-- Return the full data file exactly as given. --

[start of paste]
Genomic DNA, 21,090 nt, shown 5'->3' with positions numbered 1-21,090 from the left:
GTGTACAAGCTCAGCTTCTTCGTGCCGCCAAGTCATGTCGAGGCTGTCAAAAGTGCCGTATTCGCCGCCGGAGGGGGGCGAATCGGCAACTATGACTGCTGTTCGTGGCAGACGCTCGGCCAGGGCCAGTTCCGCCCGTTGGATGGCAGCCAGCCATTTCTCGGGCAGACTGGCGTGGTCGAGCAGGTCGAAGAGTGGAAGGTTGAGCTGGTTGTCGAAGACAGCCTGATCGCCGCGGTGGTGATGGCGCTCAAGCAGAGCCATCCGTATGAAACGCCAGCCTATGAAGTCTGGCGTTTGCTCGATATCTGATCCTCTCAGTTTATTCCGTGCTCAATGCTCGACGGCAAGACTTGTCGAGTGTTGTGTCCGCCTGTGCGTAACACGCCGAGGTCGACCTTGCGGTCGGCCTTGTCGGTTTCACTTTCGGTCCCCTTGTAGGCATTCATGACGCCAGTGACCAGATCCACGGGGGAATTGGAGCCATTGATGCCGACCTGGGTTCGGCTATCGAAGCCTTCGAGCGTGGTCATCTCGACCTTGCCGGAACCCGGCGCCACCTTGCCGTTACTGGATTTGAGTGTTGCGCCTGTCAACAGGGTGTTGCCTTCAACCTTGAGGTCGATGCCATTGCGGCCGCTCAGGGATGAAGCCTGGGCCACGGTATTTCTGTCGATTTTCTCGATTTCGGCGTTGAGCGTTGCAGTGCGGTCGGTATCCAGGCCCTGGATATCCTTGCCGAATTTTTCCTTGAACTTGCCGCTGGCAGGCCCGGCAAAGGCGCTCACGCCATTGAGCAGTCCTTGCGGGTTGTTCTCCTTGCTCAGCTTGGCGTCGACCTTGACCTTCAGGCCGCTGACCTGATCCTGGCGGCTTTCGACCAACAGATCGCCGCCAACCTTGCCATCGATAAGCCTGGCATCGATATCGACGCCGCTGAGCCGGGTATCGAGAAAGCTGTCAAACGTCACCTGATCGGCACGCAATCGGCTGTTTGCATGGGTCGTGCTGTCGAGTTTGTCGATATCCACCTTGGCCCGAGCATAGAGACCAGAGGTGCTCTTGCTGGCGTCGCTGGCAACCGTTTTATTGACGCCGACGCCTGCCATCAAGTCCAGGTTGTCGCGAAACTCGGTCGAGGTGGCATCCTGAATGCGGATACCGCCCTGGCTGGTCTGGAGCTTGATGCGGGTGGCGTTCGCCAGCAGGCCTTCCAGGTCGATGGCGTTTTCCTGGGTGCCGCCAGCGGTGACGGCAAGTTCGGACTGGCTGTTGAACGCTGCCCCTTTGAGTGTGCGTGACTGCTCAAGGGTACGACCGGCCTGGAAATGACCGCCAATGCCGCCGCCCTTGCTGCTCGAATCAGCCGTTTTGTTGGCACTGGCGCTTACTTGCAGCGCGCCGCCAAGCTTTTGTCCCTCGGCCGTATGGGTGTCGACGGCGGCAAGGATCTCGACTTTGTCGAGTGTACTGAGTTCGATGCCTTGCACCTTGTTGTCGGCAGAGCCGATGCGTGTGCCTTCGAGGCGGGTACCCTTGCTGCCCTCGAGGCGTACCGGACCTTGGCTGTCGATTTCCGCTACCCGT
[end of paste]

Genomic DNA, 21,090 nt, shown 5'->3' with positions numbered 1-21,090 from the left:
GTGTACAAGCTCAGCTTCTTCGTGCCGCCAAGTCATGTCGAGGCTGTCAAAAGTGCCGTATTCGCCGCCGGAGGGGGGCGAATCGGCAACTATGACTGCTGTTCGTGGCAGACGCTCGGCCAGGGCCAGTTCCGCCCGTTGGATGGCAGCCAGCCATTTCTCGGGCAGACTGGCGTGGTCGAGCAGGTCGAAGAGTGGAAGGTTGAGCTGGTTGTCGAAGACAGCCTGATCGCCGCGGTGGTGATGGCGCTCAAGCAGAGCCATCCGTATGAAACGCCAGCCTATGAAGTCTGGCGTTTGCTCGATATCTGATCCTCTCAGTTTATTCCGTGCTCAATGCTCGACGGCAAGACTTGTCGAGTGTTGTGTCCGCCTGTGCGTAACACGCCGAGGTCGACCTTGCGGTCGGCCTTGTCGGTTTCACTTTCGGTCCCCTTGTAGGCATTCATGACGCCAGTGACCAGATCCACGGGGGAATTGGAGCCATTGATGCCGACCTGGGTTCGGCTATCGAAGCCTTCGAGCGTGGTCATCTCGACCTTGCCGGAACCCGGCGCCACCTTGCCGTTACTGGATTTGAGTGTTGCGCCTGTCAACAGGGTGTTGCCTTCAACCTTGAGGTCGATGCCATTGCGGCCGCTCAGGGATGAAGCCTGGGCCACGGTATTTCTGTCGATTTTCTCGATTTCGGCGTTGAGCGTTGCAGTGCGGTCGGTATCCAGGCCCTGGATATCCTTGCCGAATTTTTCCTTGAACTTGCCGCTGGCAGGCCCGGCAAAGGCGCTCACGCCATTGAGCAGTCCTTGCGGGTTGTTCTCCTTGCTCAGCTTGGCGTCGACCTTGACCTTCAGGCCGCTGACCTGATCCTGGCGGCTTTCGACCAACAGATCGCCGCCAACCTTGCCATCGATAAGCCTGGCATCGATATCGACGCCGCTGAGCCGGGTATCGAGAAAGCTGTCAAACGTCACCTGATCGGCACGCAATCGGCTGTTTGCATGGGTCGTGCTGTCGAGTTTGTCGATATCCACCTTGGCCCGAGCATAGAGACCAGAGGTGCTCTTGCTGGCGTCGCTGGCAACCGTTTTATTGACGCCGACGCCTGCCATCAAGTCCAGGTTGTCGCGAAACTCGGTCGAGGTGGCATCCTGAATGCGGATACCGCCCTGGCTGGTCTGGAGCTTGATGCGGGTGGCGTTCGCCAGCAGGCCTTCCAGGTCGATGGCGTTTTCCTGGGTGCCGCCAGCGGTGACGGCAAGTTCGGACTGGCTGTTGAACGCTGCCCCTTTGAGTGTGCGTGACTGCTCAAGGGTACGACCGGCCTGGAAATGACCGCCAATGCCGCCGCCCTTGCTGCTCGAATCAGCCGTTTTGTTGGCACTGGCGCTTACTTGCAGCGCGCCGCCAAGCTTTTGTCCCTCGGCCGTATGGGTGTCGACGGCGGCAAGGATCTCGACTTTGTCGAGTGTACTGAGTTCGATGCCTTGCACCTTGTTGTCGGCAGAGCCGATGCGTGTGCCTTCGAGGCGGGTACCCTTGCTGCCCTCGAGGCGTACCGGACCTTGGCTGTCGATTTCCGCTACCCGT